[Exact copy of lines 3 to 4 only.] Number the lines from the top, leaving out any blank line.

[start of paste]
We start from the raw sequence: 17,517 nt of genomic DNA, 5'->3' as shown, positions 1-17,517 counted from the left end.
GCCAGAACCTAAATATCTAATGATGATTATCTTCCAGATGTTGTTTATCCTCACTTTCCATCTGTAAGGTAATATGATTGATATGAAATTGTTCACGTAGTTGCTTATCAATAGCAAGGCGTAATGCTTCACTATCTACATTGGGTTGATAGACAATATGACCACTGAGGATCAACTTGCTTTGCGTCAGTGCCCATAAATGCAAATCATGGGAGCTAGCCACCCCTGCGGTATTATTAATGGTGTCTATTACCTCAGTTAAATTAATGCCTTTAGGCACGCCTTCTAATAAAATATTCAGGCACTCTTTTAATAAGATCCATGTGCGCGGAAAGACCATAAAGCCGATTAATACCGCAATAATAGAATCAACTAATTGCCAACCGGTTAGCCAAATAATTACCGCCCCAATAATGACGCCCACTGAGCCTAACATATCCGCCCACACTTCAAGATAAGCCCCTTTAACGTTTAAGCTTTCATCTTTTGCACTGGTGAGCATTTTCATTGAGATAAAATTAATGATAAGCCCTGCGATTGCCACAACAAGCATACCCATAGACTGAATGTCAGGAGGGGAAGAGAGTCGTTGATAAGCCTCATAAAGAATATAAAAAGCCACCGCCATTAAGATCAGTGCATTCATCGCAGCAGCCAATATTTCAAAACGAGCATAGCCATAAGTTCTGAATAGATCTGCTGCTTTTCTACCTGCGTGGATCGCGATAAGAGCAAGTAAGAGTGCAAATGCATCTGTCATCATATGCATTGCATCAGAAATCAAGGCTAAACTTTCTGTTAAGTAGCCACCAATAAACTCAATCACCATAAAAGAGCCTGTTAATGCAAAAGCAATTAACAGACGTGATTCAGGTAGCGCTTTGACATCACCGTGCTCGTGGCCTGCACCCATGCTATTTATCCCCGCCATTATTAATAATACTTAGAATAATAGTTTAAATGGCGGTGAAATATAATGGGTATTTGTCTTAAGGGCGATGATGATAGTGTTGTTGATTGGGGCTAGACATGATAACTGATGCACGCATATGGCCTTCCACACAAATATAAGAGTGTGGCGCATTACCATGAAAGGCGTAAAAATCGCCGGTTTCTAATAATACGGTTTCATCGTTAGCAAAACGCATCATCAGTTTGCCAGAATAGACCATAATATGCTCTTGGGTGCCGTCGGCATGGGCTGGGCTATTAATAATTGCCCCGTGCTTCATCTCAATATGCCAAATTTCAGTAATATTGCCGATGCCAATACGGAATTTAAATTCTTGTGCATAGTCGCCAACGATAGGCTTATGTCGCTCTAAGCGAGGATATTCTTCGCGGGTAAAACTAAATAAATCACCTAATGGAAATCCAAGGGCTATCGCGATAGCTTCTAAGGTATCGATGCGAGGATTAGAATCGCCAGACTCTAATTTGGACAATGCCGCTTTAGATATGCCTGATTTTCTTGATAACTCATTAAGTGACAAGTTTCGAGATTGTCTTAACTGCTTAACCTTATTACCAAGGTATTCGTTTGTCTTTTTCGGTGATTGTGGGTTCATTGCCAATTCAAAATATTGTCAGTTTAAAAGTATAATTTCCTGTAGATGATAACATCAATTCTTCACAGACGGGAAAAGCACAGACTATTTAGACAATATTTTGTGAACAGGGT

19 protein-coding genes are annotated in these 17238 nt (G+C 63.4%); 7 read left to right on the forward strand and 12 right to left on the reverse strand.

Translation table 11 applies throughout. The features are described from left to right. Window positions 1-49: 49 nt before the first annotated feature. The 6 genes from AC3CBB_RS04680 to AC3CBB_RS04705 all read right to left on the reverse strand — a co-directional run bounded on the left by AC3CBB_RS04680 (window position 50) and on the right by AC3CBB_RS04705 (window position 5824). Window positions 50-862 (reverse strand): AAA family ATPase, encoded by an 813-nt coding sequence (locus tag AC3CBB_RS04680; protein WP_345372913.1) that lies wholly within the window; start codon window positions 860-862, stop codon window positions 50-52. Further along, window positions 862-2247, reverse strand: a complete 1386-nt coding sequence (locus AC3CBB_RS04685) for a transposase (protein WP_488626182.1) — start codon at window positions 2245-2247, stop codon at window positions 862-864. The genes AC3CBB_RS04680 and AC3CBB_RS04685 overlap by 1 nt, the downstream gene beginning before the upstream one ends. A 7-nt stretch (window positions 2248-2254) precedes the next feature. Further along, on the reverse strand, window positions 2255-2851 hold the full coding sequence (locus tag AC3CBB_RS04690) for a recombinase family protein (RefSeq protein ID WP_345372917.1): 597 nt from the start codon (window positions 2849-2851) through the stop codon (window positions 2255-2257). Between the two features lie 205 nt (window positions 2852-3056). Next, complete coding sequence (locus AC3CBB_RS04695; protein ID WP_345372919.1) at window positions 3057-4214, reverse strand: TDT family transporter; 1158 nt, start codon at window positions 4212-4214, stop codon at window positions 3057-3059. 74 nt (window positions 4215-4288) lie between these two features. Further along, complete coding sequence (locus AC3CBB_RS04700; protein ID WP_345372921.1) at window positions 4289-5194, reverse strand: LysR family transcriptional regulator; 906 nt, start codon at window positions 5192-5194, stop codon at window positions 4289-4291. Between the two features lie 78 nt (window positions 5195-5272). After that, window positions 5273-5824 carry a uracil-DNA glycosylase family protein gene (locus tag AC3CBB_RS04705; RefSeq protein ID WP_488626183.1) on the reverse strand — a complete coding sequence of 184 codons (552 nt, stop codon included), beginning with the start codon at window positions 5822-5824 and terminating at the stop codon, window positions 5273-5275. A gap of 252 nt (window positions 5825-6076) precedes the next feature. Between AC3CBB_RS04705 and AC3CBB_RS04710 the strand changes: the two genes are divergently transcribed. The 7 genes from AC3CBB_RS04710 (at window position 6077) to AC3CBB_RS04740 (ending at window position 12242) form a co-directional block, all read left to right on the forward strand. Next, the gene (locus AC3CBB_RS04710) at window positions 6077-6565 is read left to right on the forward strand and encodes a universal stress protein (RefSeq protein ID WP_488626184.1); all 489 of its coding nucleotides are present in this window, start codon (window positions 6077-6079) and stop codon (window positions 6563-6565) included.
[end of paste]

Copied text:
19 protein-coding genes are annotated in these 17238 nt (G+C 63.4%); 7 read left to right on the forward strand and 12 right to left on the reverse strand.

Translation table 11 applies throughout. The features are described from left to right. Window positions 1-49: 49 nt before the first annotated feature. The 6 genes from AC3CBB_RS04680 to AC3CBB_RS04705 all read right to left on the reverse strand — a co-directional run bounded on the left by AC3CBB_RS04680 (window position 50) and on the right by AC3CBB_RS04705 (window position 5824). Window positions 50-862 (reverse strand): AAA family ATPase, encoded by an 813-nt coding sequence (locus tag AC3CBB_RS04680; protein WP_345372913.1) that lies wholly within the window; start codon window positions 860-862, stop codon window positions 50-52. Further along, window positions 862-2247, reverse strand: a complete 1386-nt coding sequence (locus AC3CBB_RS04685) for a transposase (protein WP_488626182.1) — start codon at window positions 2245-2247, stop codon at window positions 862-864. The genes AC3CBB_RS04680 and AC3CBB_RS04685 overlap by 1 nt, the downstream gene beginning before the upstream one ends. A 7-nt stretch (window positions 2248-2254) precedes the next feature. Further along, on the reverse strand, window positions 2255-2851 hold the full coding sequence (locus tag AC3CBB_RS04690) for a recombinase family protein (RefSeq protein ID WP_345372917.1): 597 nt from the start codon (window positions 2849-2851) through the stop codon (window positions 2255-2257). Between the two features lie 205 nt (window positions 2852-3056). Next, complete coding sequence (locus AC3CBB_RS04695; protein ID WP_345372919.1) at window positions 3057-4214, reverse strand: TDT family transporter; 1158 nt, start codon at window positions 4212-4214, stop codon at window positions 3057-3059. 74 nt (window positions 4215-4288) lie between these two features. Further along, complete coding sequence (locus AC3CBB_RS04700; protein ID WP_345372921.1) at window positions 4289-5194, reverse strand: LysR family transcriptional regulator; 906 nt, start codon at window positions 5192-5194, stop codon at window positions 4289-4291. Between the two features lie 78 nt (window positions 5195-5272). After that, window positions 5273-5824 carry a uracil-DNA glycosylase family protein gene (locus tag AC3CBB_RS04705; RefSeq protein ID WP_488626183.1) on the reverse strand — a complete coding sequence of 184 codons (552 nt, stop codon included), beginning with the start codon at window positions 5822-5824 and terminating at the stop codon, window positions 5273-5275. A gap of 252 nt (window positions 5825-6076) precedes the next feature. Between AC3CBB_RS04705 and AC3CBB_RS04710 the strand changes: the two genes are divergently transcribed. The 7 genes from AC3CBB_RS04710 (at window position 6077) to AC3CBB_RS04740 (ending at window position 12242) form a co-directional block, all read left to right on the forward strand. Next, the gene (locus AC3CBB_RS04710) at window positions 6077-6565 is read left to right on the forward strand and encodes a universal stress protein (RefSeq protein ID WP_488626184.1); all 489 of its coding nucleotides are present in this window, start codon (window positions 6077-6079) and stop codon (window positions 6563-6565) included.